In Legend – Ballads ‘N’ Bullets – Review

Okay, so we’ve covered a lot of genres and we’re open to anything that rolls along, but you can imagine our surprise when we got a hold of a new debut record self-dubbed as ‘piano metal’ – a slightly ridiculous new term made to emphasize that piano takes the place of guitar in this album.


In Legend is the name, and it’s the unlikely adaption of Bastion Emig of German band Van Canto, who also made an impression as a drummer when he spent two-years with Chinese thrashers Narakam (formerly known as Hades) and ten-years with power metallers Jester’s Funeral.

Despite his German roots, Emig was raised in Burkina Faso for much of his childhood and began experimenting with percussion from an early age before returning to his homeland and independently learning the piano. The inspiration for what would become this quirky metal project began right there. If for some strange reason you’ve been on the scout for some music with metal structures but with distorted guitar absent, yet Rodrigo y Gabriella’s acoustic flamenco metal was a little too wacky for you and Markus Grosskopf’s Bassinvaders slightly silly, then this might be the one!

Replacing a guitar for a piano will understandably be the very metal blasphemy that will result in people shunning Ballads N’ Bullets without giving it a fair chance. But they should, not just out of curiosity, but for its sheer ambition.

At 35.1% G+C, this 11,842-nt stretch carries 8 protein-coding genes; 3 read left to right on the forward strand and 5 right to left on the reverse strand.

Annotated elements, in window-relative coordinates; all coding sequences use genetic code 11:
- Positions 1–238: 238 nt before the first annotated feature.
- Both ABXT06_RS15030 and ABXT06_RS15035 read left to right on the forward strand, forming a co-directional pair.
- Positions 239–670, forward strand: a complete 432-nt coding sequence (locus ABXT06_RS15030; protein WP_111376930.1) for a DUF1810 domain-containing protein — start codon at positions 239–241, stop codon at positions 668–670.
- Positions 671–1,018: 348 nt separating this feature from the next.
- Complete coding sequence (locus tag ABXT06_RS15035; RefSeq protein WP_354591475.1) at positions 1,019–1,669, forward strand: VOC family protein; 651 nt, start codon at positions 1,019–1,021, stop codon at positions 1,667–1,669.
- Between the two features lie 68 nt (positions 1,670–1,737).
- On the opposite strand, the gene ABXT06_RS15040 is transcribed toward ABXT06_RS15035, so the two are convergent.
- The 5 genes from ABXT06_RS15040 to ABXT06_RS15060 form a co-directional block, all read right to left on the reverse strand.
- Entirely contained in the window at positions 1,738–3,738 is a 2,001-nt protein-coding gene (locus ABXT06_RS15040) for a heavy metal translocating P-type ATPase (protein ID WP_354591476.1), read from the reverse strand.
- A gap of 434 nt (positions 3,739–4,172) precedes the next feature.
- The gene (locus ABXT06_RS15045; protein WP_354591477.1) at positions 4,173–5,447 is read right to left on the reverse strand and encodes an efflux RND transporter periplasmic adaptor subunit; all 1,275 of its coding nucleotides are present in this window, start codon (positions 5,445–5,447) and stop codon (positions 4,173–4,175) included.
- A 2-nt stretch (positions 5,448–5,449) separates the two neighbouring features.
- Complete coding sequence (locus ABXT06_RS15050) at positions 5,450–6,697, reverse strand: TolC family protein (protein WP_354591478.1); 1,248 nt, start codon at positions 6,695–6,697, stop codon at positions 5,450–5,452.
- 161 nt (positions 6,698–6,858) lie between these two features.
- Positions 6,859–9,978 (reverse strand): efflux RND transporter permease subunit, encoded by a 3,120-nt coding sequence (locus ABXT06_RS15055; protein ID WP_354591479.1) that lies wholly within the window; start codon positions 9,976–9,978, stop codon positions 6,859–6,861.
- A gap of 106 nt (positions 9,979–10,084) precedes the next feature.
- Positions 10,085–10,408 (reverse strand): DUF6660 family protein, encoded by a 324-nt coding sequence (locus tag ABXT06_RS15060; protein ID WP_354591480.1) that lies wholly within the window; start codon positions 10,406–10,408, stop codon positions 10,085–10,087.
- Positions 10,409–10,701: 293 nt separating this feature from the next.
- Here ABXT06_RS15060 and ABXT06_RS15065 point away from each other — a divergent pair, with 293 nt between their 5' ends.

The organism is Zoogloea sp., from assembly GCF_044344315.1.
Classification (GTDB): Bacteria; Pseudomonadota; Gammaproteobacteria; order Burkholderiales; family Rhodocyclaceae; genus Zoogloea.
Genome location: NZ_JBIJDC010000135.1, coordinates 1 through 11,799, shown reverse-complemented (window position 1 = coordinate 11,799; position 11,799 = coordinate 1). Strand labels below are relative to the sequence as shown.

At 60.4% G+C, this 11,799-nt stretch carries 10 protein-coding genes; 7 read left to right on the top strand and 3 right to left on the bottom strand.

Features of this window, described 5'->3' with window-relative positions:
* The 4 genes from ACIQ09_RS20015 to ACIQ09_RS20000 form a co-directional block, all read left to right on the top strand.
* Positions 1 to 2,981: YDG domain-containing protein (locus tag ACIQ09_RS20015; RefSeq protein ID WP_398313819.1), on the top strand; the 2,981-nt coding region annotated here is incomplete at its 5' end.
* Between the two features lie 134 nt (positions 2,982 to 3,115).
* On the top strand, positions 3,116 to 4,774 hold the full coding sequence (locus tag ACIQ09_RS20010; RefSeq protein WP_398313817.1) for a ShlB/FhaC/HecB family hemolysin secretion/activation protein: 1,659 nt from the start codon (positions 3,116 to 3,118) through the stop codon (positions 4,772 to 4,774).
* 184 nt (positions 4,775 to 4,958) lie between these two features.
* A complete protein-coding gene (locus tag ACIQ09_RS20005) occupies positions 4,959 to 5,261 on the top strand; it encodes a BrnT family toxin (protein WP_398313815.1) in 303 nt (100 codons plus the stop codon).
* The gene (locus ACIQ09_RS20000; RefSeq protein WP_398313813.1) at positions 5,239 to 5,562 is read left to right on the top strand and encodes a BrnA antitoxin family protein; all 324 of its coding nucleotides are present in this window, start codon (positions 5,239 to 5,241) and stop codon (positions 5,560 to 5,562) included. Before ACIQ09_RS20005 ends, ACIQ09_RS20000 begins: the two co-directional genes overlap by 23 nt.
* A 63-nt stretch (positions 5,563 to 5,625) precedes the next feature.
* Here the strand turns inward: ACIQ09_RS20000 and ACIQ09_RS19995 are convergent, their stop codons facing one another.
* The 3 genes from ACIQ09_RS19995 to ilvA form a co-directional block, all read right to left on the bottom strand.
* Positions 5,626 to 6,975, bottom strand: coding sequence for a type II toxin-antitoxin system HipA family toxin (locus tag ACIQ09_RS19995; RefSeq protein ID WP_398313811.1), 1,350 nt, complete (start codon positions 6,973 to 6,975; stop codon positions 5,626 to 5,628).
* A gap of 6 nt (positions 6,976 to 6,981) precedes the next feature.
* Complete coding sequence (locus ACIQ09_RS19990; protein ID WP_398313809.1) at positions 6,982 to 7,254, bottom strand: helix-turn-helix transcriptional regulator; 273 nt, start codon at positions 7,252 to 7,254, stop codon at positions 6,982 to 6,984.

Not all metal music sets out with a penchant for raw brutality and if this notion can be accepted, then there’s potential to enjoy this one. This does mean that In Legend will likely attract a gothic audience, making this your biggest guilty pleasure of the year. Especially when Vortex – with a sampled backing of crowd noises – embarrassingly attempts to rally the pit in it’s full swinging piano mayhem. We can only hope this was an ironic call to arms from the three-piece.

Nevertheless, with worst part past, BNB goes on to carve its moments – particularly the catchy-as-hell Heya which crowns their peak with emphatic layers of vocal harmonising that demonstrate just how good of a decision it was to have Charlie Bauerfeind co-produce. His work mastering esteemed power metal acts with a ‘more is more’ mentality almost makes him the natural choice in a project like In Legend.

Piano-driven, BNB doesn’t try too hard in replacing the aggressiveness of guitar, but rather prefers to tap into the more subtle melodic sound of power metal, which works in their favour most in single Pandemonium. Universe closes the debut with the kind of love ballad that every flower metaller secretly listens to but never admits. A relatively successful start, you can bet this one to be a grower and hope for more from this bizarre trio.



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